May 04, 2005

Writing For Others - What to Charge? By Angela Hoy | printable version

This article may reprinted/redistributed freely as long as the entire article and bio are included.

When someone hires you to do a special writing job, they give you the assignment and you do the job. Sounds pretty simple, right? Well, not really.

These are examples of complaints I've received over the years:

A local drycleaner thought he could write his own brochure, but he just "didn't have the time." He hired Melanie, a professional copywriter, to write it for him for a flat fee, and gave her a list of bullet points to include. After the job was complete, he decided he wanted to add a few more bullet points and remove some he'd provided previously...but he didn't understand why Melanie asked for more money.

The marketing manager of an old business downtown hired Jeff to ghostwrite a historical book about the company. The book would be offered to local bookstores and be used to generate publicity, of course, but the main purpose of the project was to provide a marketing freebie to potential clients. The marketing manager sent Jeff a very detailed outline of the project along with a list of interviewees. A few weeks later, after more executives at the firm got excited about the project, they all started getting ideas. Some items Jeff had already written were deleted and the list of interviewees suddenly got much longer. When Jeff asked for a contract amendment and more money, the marketing manager told him there were no more funds in the budget and that the original flat fee was the only money available for the project. He even threatened to sue Jeff if he refused to finish the book, saying there was nothing in the contract that allowed Jeff to quit the project.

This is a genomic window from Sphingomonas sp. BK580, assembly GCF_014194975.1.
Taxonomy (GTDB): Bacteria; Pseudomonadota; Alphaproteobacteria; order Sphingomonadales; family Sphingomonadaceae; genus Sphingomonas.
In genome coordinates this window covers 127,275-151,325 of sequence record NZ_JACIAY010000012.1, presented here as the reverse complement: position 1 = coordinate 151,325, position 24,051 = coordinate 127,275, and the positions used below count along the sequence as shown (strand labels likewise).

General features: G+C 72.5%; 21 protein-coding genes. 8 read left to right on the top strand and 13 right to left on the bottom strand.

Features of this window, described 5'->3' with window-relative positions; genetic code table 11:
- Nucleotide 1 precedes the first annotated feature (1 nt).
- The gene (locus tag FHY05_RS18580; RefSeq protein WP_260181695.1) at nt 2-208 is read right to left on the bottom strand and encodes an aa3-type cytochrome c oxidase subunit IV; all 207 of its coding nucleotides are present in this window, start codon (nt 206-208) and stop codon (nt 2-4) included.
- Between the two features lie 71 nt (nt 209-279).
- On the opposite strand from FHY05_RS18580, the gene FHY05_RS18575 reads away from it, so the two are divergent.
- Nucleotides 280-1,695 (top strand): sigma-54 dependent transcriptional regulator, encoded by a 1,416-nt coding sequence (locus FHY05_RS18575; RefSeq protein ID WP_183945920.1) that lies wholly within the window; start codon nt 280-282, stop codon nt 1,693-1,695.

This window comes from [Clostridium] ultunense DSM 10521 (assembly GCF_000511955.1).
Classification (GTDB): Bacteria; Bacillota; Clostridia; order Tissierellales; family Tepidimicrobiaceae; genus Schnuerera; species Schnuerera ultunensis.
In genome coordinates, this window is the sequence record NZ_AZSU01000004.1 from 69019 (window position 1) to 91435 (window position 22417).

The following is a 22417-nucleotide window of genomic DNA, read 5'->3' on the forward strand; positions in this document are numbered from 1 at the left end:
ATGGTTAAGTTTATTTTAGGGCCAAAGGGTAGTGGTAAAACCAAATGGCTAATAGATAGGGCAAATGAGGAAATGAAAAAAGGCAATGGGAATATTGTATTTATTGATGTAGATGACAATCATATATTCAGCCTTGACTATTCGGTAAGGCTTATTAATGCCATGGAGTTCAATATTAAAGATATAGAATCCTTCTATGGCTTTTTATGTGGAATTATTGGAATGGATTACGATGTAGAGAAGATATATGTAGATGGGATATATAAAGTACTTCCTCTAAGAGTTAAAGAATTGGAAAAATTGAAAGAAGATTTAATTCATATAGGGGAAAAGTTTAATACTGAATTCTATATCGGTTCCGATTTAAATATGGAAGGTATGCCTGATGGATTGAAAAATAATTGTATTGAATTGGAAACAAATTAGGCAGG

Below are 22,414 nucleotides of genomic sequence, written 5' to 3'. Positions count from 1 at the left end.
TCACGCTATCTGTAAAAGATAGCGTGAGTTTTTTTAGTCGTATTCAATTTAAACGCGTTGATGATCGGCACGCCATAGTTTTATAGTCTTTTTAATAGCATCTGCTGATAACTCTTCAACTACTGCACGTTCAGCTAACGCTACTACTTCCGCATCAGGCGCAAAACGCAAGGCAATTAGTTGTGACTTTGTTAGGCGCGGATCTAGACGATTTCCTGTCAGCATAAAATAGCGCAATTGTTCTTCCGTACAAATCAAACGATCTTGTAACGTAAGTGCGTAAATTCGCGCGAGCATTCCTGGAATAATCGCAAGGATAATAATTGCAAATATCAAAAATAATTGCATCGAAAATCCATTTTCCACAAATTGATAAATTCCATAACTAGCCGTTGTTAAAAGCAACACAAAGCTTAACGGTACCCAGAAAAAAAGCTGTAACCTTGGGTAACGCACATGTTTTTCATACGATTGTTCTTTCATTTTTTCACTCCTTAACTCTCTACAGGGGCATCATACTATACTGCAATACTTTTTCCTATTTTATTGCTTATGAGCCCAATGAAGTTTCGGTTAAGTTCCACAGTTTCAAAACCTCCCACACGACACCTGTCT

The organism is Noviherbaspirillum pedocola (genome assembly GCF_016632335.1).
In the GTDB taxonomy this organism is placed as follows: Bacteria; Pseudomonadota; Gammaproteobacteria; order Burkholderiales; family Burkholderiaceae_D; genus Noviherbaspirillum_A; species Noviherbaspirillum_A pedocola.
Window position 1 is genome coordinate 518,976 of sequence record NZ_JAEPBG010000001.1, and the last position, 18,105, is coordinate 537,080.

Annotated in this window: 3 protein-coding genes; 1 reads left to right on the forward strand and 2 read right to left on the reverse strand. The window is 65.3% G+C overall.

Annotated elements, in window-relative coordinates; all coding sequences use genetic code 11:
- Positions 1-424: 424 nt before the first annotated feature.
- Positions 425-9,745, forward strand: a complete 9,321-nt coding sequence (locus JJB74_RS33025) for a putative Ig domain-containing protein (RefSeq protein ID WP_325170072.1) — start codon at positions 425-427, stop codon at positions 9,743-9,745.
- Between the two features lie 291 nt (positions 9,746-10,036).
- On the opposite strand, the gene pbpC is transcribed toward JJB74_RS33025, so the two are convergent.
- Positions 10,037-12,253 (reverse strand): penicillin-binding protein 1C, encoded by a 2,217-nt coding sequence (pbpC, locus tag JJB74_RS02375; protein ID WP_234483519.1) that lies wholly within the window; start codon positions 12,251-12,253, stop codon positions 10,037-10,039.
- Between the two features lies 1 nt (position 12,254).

Linda was hired to write a series of press releases by the co-owner of a company. After completing the third press release, the company's other owner decided he didn't like the way the series was progressing. He wanted the first three press releases changed. Linda asked for additional payment to make the changes because the scope of the project had changed so drastically. The company balked at her request, fired her, hired another writer to finish the series, and never paid Linda's invoices.

Scott was hired to ghostwrite a novel for an individual. He completed the work and sent the manuscript and his invoice to his client. The client phoned a few weeks later to say she now wanted the book written in first-person. When Scott requested more money, she told him he should have thought about this possibility before he agreed to the contracted price.

I receive emails almost daily from writers asking me what they should charge for special projects like these. My answer is always the same - charge them BY THE HOUR!

Most people who have an idea for a new project only have a very rough idea of what they want, and they almost always change their minds about some or all of the project along the way. Unfortunately, when this happens, especially when writing is involved, many people don't think the writer deserves any more money to incorporate the changes. Why? Perhaps they think "it won't take very long." Or, maybe they think you "just have to move a few sentences around." They don't want their budget disturbed and almost always want to blame the writer if something doesn't turn out as they'd hoped it would.

A sad fact of being in our industry, and probably the main reason why some people think writers don't deserve payment for their work, is because most people think that, just because they can type or hold a pen, they can write. Thus, they think writers' jobs are easy. One certainty about our industry is that books, brochures, websites, and even most articles are NEVER published as first written. The boss almost always wants some changes, often because they've changed their mind about the scope of the project.

The way to avoid getting into this mess in the first place is to: